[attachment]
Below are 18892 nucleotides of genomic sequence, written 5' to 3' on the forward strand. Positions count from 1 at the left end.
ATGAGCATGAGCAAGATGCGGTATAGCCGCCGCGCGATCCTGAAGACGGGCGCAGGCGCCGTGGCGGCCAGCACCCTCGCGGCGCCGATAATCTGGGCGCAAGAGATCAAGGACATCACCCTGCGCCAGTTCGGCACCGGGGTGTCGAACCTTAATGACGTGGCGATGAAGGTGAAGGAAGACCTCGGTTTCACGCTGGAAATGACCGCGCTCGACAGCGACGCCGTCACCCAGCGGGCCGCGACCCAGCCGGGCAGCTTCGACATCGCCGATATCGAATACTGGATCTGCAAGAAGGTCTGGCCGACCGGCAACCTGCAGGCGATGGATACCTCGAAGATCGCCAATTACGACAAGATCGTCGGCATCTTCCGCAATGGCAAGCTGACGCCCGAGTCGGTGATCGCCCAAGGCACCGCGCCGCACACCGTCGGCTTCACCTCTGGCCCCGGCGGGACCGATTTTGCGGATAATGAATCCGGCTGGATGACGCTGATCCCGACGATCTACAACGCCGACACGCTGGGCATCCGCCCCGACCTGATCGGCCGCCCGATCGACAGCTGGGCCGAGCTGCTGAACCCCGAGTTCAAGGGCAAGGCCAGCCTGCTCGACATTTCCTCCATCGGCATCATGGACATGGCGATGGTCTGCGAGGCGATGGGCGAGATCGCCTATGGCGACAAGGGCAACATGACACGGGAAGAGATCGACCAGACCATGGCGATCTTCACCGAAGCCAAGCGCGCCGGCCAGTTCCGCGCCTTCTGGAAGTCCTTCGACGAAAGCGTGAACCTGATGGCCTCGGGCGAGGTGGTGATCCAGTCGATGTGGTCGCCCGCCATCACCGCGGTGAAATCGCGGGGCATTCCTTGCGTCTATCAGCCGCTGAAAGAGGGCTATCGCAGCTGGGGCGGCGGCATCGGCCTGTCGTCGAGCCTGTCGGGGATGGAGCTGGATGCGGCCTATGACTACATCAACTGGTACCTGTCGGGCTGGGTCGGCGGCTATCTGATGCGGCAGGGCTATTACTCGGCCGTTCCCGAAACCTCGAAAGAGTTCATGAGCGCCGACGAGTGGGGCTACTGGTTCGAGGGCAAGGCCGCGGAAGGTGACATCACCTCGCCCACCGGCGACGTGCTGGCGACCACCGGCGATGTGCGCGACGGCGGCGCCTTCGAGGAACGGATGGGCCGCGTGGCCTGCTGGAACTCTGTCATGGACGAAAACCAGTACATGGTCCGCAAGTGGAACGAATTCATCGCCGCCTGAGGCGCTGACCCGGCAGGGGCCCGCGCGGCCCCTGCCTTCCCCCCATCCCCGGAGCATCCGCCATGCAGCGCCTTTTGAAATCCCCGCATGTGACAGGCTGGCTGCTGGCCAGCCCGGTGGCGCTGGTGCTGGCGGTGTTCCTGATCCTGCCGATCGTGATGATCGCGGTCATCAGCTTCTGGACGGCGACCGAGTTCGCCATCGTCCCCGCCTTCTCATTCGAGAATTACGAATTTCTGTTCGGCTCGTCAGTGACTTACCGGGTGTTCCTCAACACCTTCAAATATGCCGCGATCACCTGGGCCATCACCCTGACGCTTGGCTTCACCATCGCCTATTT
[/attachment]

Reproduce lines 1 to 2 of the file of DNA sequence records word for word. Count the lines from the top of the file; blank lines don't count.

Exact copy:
Below are 18892 nucleotides of genomic sequence, written 5' to 3' on the forward strand. Positions count from 1 at the left end.
ATGAGCATGAGCAAGATGCGGTATAGCCGCCGCGCGATCCTGAAGACGGGCGCAGGCGCCGTGGCGGCCAGCACCCTCGCGGCGCCGATAATCTGGGCGCAAGAGATCAAGGACATCACCCTGCGCCAGTTCGGCACCGGGGTGTCGAACCTTAATGACGTGGCGATGAAGGTGAAGGAAGACCTCGGTTTCACGCTGGAAATGACCGCGCTCGACAGCGACGCCGTCACCCAGCGGGCCGCGACCCAGCCGGGCAGCTTCGACATCGCCGATATCGAATACTGGATCTGCAAGAAGGTCTGGCCGACCGGCAACCTGCAGGCGATGGATACCTCGAAGATCGCCAATTACGACAAGATCGTCGGCATCTTCCGCAATGGCAAGCTGACGCCCGAGTCGGTGATCGCCCAAGGCACCGCGCCGCACACCGTCGGCTTCACCTCTGGCCCCGGCGGGACCGATTTTGCGGATAATGAATCCGGCTGGATGACGCTGATCCCGACGATCTACAACGCCGACACGCTGGGCATCCGCCCCGACCTGATCGGCCGCCCGATCGACAGCTGGGCCGAGCTGCTGAACCCCGAGTTCAAGGGCAAGGCCAGCCTGCTCGACATTTCCTCCATCGGCATCATGGACATGGCGATGGTCTGCGAGGCGATGGGCGAGATCGCCTATGGCGACAAGGGCAACATGACACGGGAAGAGATCGACCAGACCATGGCGATCTTCACCGAAGCCAAGCGCGCCGGCCAGTTCCGCGCCTTCTGGAAGTCCTTCGACGAAAGCGTGAACCTGATGGCCTCGGGCGAGGTGGTGATCCAGTCGATGTGGTCGCCCGCCATCACCGCGGTGAAATCGCGGGGCATTCCTTGCGTCTATCAGCCGCTGAAAGAGGGCTATCGCAGCTGGGGCGGCGGCATCGGCCTGTCGTCGAGCCTGTCGGGGATGGAGCTGGATGCGGCCTATGACTACATCAACTGGTACCTGTCGGGCTGGGTCGGCGGCTATCTGATGCGGCAGGGCTATTACTCGGCCGTTCCCGAAACCTCGAAAGAGTTCATGAGCGCCGACGAGTGGGGCTACTGGTTCGAGGGCAAGGCCGCGGAAGGTGACATCACCTCGCCCACCGGCGACGTGCTGGCGACCACCGGCGATGTGCGCGACGGCGGCGCCTTCGAGGAACGGATGGGCCGCGTGGCCTGCTGGAACTCTGTCATGGACGAAAACCAGTACATGGTCCGCAAGTGGAACGAATTCATCGCCGCCTGAGGCGCTGACCCGGCAGGGGCCCGCGCGGCCCCTGCCTTCCCCCCATCCCCGGAGCATCCGCCATGCAGCGCCTTTTGAAATCCCCGCATGTGACAGGCTGGCTGCTGGCCAGCCCGGTGGCGCTGGTGCTGGCGGTGTTCCTGATCCTGCCGATCGTGATGATCGCGGTCATCAGCTTCTGGACGGCGACCGAGTTCGCCATCGTCCCCGCCTTCTCATTCGAGAATTACGAATTTCTGTTCGGCTCGTCAGTGACTTACCGGGTGTTCCTCAACACCTTCAAATATGCCGCGATCACCTGGGCCATCACCCTGACGCTTGGCTTCACCATCGCCTATTT